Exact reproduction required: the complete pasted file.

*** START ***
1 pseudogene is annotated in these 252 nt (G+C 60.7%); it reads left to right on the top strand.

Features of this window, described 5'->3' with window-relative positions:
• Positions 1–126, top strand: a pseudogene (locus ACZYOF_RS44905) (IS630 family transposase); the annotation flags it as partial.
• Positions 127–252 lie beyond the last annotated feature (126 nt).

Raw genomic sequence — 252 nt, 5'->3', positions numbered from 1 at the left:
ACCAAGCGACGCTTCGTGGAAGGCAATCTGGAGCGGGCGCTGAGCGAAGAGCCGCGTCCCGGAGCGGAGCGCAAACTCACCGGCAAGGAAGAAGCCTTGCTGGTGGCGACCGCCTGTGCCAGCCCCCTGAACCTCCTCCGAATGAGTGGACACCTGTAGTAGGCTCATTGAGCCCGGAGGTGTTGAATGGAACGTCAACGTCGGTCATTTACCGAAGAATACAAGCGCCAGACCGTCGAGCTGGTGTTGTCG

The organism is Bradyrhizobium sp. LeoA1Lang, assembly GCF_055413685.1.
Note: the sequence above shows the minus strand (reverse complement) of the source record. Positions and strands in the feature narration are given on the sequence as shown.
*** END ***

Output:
1 pseudogene is annotated in these 252 nt (G+C 60.7%); it reads left to right on the top strand.

Features of this window, described 5'->3' with window-relative positions:
• Positions 1–126, top strand: a pseudogene (locus ACZYOF_RS44905) (IS630 family transposase); the annotation flags it as partial.
• Positions 127–252 lie beyond the last annotated feature (126 nt).

Raw genomic sequence — 252 nt, 5'->3', positions numbered from 1 at the left:
ACCAAGCGACGCTTCGTGGAAGGCAATCTGGAGCGGGCGCTGAGCGAAGAGCCGCGTCCCGGAGCGGAGCGCAAACTCACCGGCAAGGAAGAAGCCTTGCTGGTGGCGACCGCCTGTGCCAGCCCCCTGAACCTCCTCCGAATGAGTGGACACCTGTAGTAGGCTCATTGAGCCCGGAGGTGTTGAATGGAACGTCAACGTCGGTCATTTACCGAAGAATACAAGCGCCAGACCGTCGAGCTGGTGTTGTCG

The organism is Bradyrhizobium sp. LeoA1Lang, assembly GCF_055413685.1.
Note: the sequence above shows the minus strand (reverse complement) of the source record. Positions and strands in the feature narration are given on the sequence as shown.